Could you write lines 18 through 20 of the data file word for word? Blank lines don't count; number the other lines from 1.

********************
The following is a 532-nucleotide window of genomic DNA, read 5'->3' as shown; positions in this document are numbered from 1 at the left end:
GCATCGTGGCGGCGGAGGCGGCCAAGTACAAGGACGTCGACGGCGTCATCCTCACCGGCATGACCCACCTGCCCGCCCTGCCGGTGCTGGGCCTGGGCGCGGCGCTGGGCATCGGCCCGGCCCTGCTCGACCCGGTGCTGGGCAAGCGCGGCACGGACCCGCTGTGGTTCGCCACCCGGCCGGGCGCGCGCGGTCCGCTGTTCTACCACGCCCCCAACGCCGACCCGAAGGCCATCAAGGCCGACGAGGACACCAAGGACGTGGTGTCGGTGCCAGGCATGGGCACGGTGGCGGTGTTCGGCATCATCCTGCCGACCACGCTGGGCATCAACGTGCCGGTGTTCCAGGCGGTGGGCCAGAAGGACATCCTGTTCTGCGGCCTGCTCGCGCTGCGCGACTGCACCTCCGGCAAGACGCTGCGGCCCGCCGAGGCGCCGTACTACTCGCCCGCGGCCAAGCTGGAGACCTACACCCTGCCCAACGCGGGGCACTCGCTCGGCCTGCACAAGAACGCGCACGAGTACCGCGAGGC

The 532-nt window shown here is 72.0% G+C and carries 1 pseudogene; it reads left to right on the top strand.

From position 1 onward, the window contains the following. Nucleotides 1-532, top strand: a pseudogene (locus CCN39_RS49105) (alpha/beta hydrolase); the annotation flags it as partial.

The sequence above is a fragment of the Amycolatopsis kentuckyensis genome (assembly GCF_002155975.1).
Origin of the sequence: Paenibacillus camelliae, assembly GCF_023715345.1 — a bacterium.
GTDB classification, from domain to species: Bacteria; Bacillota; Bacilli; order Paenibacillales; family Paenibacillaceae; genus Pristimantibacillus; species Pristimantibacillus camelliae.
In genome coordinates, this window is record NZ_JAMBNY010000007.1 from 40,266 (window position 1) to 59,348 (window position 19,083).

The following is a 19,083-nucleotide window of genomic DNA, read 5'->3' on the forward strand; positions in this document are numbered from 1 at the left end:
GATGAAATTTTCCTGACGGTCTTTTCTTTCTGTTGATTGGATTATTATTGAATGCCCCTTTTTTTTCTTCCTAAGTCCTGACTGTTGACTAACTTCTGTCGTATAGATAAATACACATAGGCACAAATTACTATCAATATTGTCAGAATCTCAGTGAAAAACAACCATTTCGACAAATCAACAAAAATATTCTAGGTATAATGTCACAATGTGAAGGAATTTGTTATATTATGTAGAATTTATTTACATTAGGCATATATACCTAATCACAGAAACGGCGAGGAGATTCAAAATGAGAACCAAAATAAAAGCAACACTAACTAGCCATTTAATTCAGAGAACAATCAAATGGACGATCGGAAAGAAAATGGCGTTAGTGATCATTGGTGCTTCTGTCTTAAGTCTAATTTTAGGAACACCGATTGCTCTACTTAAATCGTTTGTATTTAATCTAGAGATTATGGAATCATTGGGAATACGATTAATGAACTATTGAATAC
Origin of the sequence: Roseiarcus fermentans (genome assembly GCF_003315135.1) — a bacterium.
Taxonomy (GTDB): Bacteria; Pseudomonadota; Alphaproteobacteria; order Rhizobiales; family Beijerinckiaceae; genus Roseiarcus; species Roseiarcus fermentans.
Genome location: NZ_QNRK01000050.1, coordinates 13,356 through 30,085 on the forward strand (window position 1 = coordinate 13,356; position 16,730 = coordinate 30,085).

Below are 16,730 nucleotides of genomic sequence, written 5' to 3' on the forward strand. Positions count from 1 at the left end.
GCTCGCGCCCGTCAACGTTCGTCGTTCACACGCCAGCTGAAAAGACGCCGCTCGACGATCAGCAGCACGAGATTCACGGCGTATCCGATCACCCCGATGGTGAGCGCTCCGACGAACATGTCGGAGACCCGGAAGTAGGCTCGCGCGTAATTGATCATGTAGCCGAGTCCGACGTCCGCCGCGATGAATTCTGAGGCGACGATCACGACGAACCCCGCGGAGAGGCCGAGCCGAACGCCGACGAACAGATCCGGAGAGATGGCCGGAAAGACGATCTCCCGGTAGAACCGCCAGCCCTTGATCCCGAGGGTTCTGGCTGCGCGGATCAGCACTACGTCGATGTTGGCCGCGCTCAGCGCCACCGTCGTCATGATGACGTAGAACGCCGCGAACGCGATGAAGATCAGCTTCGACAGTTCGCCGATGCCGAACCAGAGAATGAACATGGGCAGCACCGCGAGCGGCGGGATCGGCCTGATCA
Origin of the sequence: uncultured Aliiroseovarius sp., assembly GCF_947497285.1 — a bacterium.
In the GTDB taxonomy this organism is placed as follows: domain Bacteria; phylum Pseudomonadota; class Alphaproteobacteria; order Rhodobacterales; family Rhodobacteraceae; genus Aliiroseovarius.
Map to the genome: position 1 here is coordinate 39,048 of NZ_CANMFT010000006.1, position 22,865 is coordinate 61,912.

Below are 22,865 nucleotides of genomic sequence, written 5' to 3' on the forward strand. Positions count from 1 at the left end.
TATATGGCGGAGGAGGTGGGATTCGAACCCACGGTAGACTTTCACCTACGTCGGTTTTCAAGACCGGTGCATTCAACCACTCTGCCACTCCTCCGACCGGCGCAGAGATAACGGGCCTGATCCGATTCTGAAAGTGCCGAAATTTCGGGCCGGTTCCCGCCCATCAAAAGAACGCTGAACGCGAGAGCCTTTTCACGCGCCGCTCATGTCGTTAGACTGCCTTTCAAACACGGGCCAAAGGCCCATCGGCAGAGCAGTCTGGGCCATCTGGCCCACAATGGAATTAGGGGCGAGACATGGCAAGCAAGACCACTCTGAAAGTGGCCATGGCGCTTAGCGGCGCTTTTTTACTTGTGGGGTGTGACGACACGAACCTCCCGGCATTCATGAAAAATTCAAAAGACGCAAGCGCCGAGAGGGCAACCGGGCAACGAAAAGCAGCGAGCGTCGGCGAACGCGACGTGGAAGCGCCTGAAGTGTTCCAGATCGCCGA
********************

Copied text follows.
Map to the genome: position 1 here is coordinate 39,048 of NZ_CANMFT010000006.1, position 22,865 is coordinate 61,912.

Below are 22,865 nucleotides of genomic sequence, written 5' to 3' on the forward strand. Positions count from 1 at the left end.
TATATGGCGGAGGAGGTGGGATTCGAACCCACGGTAGACTTTCACCTACGTCGGTTTTCAAGACCGGTGCATTCAACCACTCTGCCACTCCTCCGACCGGCGCAGAGATAACGGGCCTGATCCGATTCTGAAAGTGCCGAAATTTCGGGCCGGTTCCCGCCCATCAAAAGAACGCTGAACGCGAGAGCCTTTTCACGCGCCGCTCATGTCGTTAGACTGCCTTTCAAACACGGGCCAAAGGCCCATCGGCAGAGCAGTCTGGGCCATCTGGCCCACAATGGAATTAGGGGCGAGACATGGCAAGCAAGACCACTCTGAAAGTGGCCATGGCGCTTAGCGGCGCTTTTTTACTTGTGGGGTGTGACGACACGAACCTCCCGGCATTCATGAAAAATTCAAAAGACGCAAGCGCCGAGAGGGCAACCGGGCAACGAAAAGCAGCGAGCGTCGGCGAACGCGACGTGGAAGCGCCTGAAGTGTTCCAGATCGCCGA